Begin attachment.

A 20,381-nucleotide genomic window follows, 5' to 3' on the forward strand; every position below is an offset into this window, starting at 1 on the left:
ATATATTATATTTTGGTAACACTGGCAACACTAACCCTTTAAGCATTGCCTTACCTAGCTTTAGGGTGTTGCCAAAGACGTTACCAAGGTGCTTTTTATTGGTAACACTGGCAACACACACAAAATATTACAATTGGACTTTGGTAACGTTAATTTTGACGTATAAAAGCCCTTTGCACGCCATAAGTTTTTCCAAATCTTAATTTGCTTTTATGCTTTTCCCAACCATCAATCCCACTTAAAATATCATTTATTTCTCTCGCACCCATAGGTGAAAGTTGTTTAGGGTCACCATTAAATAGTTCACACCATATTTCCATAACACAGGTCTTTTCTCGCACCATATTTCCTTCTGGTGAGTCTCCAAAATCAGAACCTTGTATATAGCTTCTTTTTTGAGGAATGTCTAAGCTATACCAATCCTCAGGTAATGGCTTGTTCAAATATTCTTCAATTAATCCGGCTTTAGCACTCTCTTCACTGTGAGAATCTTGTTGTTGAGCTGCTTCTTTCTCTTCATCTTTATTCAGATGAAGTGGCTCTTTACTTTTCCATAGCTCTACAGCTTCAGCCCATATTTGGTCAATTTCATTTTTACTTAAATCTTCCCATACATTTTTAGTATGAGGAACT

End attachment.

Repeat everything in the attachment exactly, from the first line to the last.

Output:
A 20,381-nucleotide genomic window follows, 5' to 3' on the forward strand; every position below is an offset into this window, starting at 1 on the left:
ATATATTATATTTTGGTAACACTGGCAACACTAACCCTTTAAGCATTGCCTTACCTAGCTTTAGGGTGTTGCCAAAGACGTTACCAAGGTGCTTTTTATTGGTAACACTGGCAACACACACAAAATATTACAATTGGACTTTGGTAACGTTAATTTTGACGTATAAAAGCCCTTTGCACGCCATAAGTTTTTCCAAATCTTAATTTGCTTTTATGCTTTTCCCAACCATCAATCCCACTTAAAATATCATTTATTTCTCTCGCACCCATAGGTGAAAGTTGTTTAGGGTCACCATTAAATAGTTCACACCATATTTCCATAACACAGGTCTTTTCTCGCACCATATTTCCTTCTGGTGAGTCTCCAAAATCAGAACCTTGTATATAGCTTCTTTTTTGAGGAATGTCTAAGCTATACCAATCCTCAGGTAATGGCTTGTTCAAATATTCTTCAATTAATCCGGCTTTAGCACTCTCTTCACTGTGAGAATCTTGTTGTTGAGCTGCTTCTTTCTCTTCATCTTTATTCAGATGAAGTGGCTCTTTACTTTTCCATAGCTCTACAGCTTCAGCCCATATTTGGTCAATTTCATTTTTACTTAAATCTTCCCATACATTTTTAGTATGAGGAACT